On another occasion seven years ago, we engaged an independent financial advisor for advice. He was a smooth talker, sitting behind his desk and attempting to bamboozle us with graphs and financial language. No charge for the first two-hour session! Later we returned for further advice that we paid for. Then on the third occasion he wanted me to sign forms to give him control of my superannuation, that is, authority to get access to and make changes. He then put a wad of documents under my nose and asked me to sign in several places. No time to read and review. He would have taken his fees every year, whether the products he recommended performed or not. I took the documents away and quickly terminated all ongoing contact. While the Royal Commission is exposing the “bad” behaviour this is too late for many people.

I heard of one couple who received financial advice from AMP, rolled their superannuation into an AMP product and one-quarter of their superannuation disappeared in a single fee. So dire is the situation with AMP that the CEO resigned on 20 April and on 30 April the Chairperson resigned.

Can we still trust the banks with our money?

I know of a company in Toowoomba giving financial advice that only offers AMP products. I warned a Facebook friend last year, who on several occasions “liked” their page. I gave her information about the importance of seeking independent financial advice with an adviser that was not linked to a company such as AMP. Better to get advice on a “fee for service” basis. I don’t like to see people “ripped off”! Unfortunately, she did not like that I was questioning her decision-making and she “unfriended” me! I wonder what she is thinking now? I hope she is one of the lucky ones that managed to sidestep the sink holes of poor financial advice. Or will she be lining up at one of the many law firms as part of the class action for alleged misconduct, including lying to the corporate regulator Australian Securities and Investments Commission?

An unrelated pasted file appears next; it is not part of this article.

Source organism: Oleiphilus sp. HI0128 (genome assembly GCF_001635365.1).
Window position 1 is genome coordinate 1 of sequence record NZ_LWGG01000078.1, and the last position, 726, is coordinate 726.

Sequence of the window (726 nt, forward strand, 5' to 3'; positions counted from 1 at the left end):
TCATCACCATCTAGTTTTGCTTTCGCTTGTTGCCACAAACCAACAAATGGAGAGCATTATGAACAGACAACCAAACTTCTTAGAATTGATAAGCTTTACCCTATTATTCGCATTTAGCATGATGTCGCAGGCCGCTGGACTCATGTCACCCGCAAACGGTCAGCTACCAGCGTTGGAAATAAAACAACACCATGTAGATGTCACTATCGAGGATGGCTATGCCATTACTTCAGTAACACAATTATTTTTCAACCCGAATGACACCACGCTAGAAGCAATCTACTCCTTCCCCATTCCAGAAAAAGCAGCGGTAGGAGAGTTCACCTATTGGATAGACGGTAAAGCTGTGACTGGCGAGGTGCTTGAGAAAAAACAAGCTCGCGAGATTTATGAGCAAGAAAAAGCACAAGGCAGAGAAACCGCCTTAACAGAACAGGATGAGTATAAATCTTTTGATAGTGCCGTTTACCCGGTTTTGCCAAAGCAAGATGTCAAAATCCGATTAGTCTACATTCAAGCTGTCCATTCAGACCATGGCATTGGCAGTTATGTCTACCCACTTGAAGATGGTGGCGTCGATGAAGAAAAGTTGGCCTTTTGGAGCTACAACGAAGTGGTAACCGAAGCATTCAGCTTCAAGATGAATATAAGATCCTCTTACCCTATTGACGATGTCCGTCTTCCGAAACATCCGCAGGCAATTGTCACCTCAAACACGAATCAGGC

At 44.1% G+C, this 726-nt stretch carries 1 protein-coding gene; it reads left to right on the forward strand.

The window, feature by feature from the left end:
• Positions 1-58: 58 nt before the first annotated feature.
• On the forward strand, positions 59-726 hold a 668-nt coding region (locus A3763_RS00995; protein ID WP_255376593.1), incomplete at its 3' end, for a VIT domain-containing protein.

The Royal Commission has not coming early enough for some hard-working Australians. One of these is the Melbourne nurse who got poor advice about retirement planning. This nurse and her husband followed Westpac’s financial adviser’s recommendation and sold their home to achieve their retirement goal of a Bed & Breakfast. After this, the bank would not lend them the money they needed. They are now living in rented accommodation with their retirement dreams in tatters. They are just one couple that have lost their life savings and hopes for the future. The Royal Commission into the financial services industry is well overdue. The financial services industry needed a good “shake-up” and I hope, due to the Royal Commission, the future will be very different from the scandalous past.

Caring for backyard chickens

Caring for backyard chickens